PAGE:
I also believe that start-ups work very well when they are singularly focused on solving one problem. So, as long as they pick a real meaningful problem to solve for a large set of customers – an aspirin solution to a problem and not a vitamin, we are always interested in investing in them; such companies rarely have trouble raising follow-on investment.

What is an aspirin solution?

Assuming there is a downturn, an aspirin will always find takers as customers need it to solve their immediate pain point, whereas, a vitamin may not be seen as a dire need, and customers will say, “I don’t need it right now.” We like to fund start-ups that are creating aspirins - solving for real customer problems. Ideally such solutions rarely have a problem getting fair value from customers and this automatically solves the monetisation problem too.

In the case of OTO Capital, a start-up that we recently funded with ₹10 crore, we did it because people do need to get new vehicles, the auto industry (car and two-wheeler) in general needs to sell vehicles. OTO offers an EMI plan that is two-thirds of the regular EMI plan which makes vehicles more affordable and solves a pain point for all. At the same time, in such a market, a new paid loyalty program might not be seen as a priority by the same customer but could be nice-to-have when the going is good.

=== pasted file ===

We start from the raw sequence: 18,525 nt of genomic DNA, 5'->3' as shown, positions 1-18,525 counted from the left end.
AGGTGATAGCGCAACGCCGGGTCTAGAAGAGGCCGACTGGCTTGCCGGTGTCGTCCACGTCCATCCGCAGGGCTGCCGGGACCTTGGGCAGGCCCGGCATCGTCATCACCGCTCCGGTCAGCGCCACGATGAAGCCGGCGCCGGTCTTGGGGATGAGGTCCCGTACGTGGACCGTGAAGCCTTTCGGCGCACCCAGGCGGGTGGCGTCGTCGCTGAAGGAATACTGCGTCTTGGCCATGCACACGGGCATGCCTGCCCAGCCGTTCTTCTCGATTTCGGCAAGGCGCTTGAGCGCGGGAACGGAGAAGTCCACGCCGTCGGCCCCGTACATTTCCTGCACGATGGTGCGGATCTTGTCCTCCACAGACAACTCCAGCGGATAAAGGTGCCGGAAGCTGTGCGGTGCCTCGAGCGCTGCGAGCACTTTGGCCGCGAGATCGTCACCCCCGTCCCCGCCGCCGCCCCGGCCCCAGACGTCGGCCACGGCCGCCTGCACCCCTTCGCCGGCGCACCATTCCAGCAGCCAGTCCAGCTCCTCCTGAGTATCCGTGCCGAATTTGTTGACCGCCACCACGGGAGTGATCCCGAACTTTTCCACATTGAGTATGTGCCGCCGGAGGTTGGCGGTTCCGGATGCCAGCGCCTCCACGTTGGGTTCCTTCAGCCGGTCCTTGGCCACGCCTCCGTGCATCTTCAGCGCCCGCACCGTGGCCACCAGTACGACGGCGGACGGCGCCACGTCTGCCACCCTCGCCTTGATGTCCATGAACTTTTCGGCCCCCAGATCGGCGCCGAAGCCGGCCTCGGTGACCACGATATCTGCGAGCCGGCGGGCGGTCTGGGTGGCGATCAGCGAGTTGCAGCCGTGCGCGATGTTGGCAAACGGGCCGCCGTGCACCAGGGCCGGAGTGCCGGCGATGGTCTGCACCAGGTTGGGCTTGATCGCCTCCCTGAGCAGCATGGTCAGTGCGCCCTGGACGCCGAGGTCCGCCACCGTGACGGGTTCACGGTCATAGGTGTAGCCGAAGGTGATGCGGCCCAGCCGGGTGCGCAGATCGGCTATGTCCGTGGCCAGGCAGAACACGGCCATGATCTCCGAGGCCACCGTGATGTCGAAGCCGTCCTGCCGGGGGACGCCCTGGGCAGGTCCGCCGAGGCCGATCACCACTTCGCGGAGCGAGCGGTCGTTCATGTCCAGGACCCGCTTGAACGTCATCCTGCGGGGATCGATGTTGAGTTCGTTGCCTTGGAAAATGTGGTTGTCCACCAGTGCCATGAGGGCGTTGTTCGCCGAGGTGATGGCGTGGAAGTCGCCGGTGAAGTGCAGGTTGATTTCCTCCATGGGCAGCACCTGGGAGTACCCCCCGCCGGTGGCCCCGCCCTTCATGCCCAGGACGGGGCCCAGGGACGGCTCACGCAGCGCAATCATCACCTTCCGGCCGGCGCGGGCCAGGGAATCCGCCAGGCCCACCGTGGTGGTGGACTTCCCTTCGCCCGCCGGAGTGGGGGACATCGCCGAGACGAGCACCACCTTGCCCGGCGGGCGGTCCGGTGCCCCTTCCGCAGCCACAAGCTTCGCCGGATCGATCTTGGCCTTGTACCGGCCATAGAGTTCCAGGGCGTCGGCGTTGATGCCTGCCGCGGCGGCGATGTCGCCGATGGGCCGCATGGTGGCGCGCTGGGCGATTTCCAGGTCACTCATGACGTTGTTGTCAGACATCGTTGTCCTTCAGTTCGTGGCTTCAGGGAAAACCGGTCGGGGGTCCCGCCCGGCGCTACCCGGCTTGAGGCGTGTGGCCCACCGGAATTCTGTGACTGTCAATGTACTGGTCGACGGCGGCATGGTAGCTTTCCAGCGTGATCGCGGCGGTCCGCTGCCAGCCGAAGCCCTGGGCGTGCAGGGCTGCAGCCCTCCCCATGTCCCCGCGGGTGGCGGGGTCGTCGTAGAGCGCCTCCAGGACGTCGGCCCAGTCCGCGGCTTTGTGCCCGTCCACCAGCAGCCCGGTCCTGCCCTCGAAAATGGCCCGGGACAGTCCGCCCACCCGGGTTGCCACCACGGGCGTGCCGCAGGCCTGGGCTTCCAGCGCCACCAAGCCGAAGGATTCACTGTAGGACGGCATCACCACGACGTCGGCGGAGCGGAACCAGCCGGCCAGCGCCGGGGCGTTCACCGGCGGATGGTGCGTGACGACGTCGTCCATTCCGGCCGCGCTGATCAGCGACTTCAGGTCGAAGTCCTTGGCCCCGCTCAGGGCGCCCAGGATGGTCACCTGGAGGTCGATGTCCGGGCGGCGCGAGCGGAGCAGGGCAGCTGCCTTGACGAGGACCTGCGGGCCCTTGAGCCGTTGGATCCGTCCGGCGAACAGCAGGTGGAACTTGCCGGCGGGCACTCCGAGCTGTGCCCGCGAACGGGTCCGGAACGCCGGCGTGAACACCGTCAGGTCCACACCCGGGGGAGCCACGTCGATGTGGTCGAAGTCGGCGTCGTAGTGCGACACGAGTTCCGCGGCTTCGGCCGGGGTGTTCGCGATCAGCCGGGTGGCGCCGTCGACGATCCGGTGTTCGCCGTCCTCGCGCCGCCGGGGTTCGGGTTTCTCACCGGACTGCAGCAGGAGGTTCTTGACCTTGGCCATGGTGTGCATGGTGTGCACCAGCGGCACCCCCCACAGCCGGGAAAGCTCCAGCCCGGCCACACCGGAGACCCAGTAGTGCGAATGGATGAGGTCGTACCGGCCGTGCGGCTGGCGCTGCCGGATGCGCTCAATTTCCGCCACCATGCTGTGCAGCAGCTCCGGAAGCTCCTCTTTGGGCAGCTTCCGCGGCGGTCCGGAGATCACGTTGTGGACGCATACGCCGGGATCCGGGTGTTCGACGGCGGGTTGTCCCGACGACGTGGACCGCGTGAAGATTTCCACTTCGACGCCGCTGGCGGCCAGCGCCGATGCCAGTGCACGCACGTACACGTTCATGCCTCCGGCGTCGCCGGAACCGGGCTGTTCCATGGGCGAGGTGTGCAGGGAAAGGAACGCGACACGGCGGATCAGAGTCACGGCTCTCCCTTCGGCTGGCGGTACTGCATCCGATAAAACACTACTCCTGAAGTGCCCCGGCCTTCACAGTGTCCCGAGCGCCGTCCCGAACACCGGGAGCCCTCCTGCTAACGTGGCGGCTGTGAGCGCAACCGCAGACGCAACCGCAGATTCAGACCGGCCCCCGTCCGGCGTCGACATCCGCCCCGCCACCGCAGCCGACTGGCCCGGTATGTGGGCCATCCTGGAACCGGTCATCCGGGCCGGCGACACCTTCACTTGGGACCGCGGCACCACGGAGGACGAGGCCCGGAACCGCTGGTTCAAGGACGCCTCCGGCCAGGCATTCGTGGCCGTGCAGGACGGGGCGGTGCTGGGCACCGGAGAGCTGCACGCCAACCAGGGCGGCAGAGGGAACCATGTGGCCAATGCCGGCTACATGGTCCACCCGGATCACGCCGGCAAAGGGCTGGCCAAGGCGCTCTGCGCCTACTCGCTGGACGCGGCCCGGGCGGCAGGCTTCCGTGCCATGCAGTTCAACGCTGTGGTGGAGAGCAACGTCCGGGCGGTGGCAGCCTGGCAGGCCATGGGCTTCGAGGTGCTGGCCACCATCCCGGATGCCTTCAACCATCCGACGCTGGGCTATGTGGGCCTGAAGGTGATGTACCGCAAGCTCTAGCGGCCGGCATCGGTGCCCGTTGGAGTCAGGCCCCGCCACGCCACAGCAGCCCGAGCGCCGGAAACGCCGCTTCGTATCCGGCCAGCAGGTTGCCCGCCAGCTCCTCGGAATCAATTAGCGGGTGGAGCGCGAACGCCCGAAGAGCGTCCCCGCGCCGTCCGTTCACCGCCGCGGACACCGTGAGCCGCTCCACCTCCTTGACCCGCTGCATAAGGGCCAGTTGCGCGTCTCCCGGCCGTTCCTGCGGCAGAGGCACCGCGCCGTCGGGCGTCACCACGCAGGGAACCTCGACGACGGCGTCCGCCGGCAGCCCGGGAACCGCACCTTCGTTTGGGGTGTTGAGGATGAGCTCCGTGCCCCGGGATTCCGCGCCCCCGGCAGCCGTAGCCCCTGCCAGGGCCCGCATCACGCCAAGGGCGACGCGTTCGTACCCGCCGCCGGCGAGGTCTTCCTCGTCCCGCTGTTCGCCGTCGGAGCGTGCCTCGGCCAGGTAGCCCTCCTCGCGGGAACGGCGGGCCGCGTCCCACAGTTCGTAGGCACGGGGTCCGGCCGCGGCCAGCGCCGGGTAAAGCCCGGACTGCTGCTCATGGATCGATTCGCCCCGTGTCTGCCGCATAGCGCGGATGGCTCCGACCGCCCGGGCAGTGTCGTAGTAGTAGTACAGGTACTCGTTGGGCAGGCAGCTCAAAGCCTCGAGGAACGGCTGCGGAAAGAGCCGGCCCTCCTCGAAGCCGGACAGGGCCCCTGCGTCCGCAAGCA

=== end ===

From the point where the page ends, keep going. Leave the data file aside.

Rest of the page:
How many start-ups do you invest in every year and how much?

Prime is now in our third fund –₹500 crore fund. The first fund was much smaller at around ₹50 crore and the second one was about ₹300 crore. We invest in three to fivestart-ups per year and this involves meeting about 500 start-ups. Some of our recent investments include mfine, Recko, SurveySparrow, Perpule, OTO Capital and larger portfolio companies include Ezetap, Happay, Synup, Moneytap, HackerEarth, NiYo, KredX and MyGate.

Our core value proposition is that all three partners - Amit Somani, Shripati Acharya and myself, work closely with all our portfolio companies. We focus on Fintech, SaaS and Digitisation in other areas like healthcare, education and logistics across B2B, B2B2C and B2C start-ups.

In the seven years since we started, we have invested in 25-26 start-ups. Our median investment is about ₹7.5 crore however, we have invested as little as ₹2 crore to ₹3 crore and as high as ₹12 crore to ₹14 crore in the first cheque. Of course, we also reserve money for follow-on capital. In the life of a start-up (typically a seed and a Series A round), we usually invest between ₹20 crore to ₹35 crore.